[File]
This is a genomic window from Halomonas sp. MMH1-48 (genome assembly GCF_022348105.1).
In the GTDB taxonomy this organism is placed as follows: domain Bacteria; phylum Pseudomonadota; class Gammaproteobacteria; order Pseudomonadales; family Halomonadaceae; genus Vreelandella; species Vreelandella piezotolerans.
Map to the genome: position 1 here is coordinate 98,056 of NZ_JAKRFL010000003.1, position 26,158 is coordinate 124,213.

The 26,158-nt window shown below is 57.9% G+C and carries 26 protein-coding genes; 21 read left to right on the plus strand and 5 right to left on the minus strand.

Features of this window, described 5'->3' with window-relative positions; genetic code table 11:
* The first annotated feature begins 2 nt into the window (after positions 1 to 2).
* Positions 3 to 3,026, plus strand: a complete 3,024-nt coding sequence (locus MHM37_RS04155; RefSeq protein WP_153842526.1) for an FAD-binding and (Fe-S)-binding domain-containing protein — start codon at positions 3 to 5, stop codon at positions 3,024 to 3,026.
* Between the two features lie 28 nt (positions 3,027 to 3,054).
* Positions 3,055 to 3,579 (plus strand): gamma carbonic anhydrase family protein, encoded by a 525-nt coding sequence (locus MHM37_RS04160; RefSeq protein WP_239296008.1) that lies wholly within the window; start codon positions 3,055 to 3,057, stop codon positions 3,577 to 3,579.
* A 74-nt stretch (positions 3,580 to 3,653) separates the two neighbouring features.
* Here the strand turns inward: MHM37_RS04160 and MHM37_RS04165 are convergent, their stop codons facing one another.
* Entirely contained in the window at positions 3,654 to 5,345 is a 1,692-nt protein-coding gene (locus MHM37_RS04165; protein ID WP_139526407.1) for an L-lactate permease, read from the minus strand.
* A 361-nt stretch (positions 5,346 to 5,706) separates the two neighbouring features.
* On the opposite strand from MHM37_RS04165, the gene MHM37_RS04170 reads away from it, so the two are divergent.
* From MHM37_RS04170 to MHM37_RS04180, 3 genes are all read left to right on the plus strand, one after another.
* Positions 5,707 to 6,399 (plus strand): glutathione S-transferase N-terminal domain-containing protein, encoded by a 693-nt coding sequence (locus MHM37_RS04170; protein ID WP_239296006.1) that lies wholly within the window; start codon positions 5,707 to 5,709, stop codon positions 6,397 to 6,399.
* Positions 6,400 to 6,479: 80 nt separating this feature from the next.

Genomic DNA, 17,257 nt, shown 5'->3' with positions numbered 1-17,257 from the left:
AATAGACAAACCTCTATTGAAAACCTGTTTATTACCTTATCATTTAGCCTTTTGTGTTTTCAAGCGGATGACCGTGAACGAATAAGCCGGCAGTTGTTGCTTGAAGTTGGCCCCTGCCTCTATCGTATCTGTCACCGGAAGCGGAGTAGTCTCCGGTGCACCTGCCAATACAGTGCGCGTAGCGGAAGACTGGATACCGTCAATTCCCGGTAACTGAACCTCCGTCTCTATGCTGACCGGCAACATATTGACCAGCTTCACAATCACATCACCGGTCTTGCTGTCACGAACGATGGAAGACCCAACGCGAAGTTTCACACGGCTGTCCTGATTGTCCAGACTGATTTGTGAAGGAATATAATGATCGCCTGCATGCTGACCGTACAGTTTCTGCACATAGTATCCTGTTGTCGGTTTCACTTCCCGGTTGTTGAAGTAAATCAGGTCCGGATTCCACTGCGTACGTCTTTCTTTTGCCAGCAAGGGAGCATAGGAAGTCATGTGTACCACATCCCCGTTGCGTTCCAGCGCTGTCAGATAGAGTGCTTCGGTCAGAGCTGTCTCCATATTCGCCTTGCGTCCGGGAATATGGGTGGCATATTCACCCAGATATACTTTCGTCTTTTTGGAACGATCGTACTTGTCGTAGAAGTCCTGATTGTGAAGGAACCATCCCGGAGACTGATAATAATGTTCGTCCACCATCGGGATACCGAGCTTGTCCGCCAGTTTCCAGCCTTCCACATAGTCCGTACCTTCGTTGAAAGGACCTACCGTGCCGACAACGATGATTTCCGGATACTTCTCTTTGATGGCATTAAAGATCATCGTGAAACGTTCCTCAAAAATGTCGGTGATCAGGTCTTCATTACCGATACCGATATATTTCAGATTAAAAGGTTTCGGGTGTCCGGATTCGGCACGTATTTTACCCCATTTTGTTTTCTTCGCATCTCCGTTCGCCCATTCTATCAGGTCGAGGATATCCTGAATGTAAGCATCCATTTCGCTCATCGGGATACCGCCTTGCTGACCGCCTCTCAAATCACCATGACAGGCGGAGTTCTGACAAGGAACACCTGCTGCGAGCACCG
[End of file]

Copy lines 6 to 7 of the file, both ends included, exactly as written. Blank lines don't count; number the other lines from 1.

* The first annotated feature begins 2 nt into the window (after positions 1 to 2).
* Positions 3 to 3,026, plus strand: a complete 3,024-nt coding sequence (locus MHM37_RS04155; RefSeq protein WP_153842526.1) for an FAD-binding and (Fe-S)-binding domain-containing protein — start codon at positions 3 to 5, stop codon at positions 3,024 to 3,026.